France sees strong growth, smaller deficit
The Bank of France said Friday it expects the economy to have grown more slowly than expected in the first quarter but it would still put in a very strong performance at 0.7 percent.
The central bank, which had previously given a three months to March estimate of 0.8 percent, said the French economy was growing at its fastest pace since coming out recession.
Economy Minister Christine Lagarde said meanwhile that she maintained her 2011 growth forecast at 2.0 percent, "taking into account all the indicators on the manufacturing and service sectors."
Lagarde also cut her estimate for this year's budget deficit, a key measure of a country's financial health, to 5.7 percent of Gross Domestic Product from the previous 6.0 percent.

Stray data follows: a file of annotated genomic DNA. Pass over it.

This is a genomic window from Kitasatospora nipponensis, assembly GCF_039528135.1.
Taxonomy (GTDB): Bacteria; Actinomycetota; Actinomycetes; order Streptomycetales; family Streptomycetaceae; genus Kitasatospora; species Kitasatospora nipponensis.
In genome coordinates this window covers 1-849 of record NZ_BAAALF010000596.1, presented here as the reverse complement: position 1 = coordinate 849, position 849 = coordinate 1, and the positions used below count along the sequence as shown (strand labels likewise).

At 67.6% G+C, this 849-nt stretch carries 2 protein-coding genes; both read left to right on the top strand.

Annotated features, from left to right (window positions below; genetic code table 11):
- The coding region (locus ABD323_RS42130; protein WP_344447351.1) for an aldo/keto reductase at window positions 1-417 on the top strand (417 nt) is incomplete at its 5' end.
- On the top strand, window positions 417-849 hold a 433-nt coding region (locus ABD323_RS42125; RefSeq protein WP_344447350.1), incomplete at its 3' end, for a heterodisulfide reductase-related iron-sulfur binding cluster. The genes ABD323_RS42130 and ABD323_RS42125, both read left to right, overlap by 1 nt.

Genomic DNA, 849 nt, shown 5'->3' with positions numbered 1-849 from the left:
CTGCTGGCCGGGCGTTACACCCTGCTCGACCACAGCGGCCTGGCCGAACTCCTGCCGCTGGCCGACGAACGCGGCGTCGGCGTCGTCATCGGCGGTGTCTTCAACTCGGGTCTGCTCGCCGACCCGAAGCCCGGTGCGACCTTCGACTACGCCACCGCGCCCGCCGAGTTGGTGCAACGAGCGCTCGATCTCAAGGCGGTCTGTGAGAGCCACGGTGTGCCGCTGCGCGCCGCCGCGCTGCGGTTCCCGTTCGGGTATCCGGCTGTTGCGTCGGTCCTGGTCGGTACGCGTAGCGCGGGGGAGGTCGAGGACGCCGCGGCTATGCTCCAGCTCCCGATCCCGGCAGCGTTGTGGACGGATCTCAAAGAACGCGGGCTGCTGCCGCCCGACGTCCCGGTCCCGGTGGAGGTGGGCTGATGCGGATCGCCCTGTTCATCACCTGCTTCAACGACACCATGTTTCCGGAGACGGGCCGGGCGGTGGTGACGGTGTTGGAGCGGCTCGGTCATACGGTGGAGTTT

"We said we would come in at 6.0 percent for 2011 and I am going to tell my European partners ... that we have reset our target at 5.7 percent," she said late Thursday as she prepared to attend an EU finance ministers meeting in Hungary on Friday.
Lagarde said she would keep her 2012 deficit forecast of 4.6 percent for the moment, falling to the EU limit of 3.0 percent in 2013.
"We have committed to a target of 2.0 percent in 2014," she added.
According to figures from INSEE, the national statistics institute, the deficit last year was 7.0 percent, much less than the 7.7 percent government target.
INSEE said Thursday that it estimated first quarter growth at 0.6 percent, with the three months to June expected at 0.4 percent, putting France in the middle of a European league table led by powerhouse Germany.
© 2011 AFP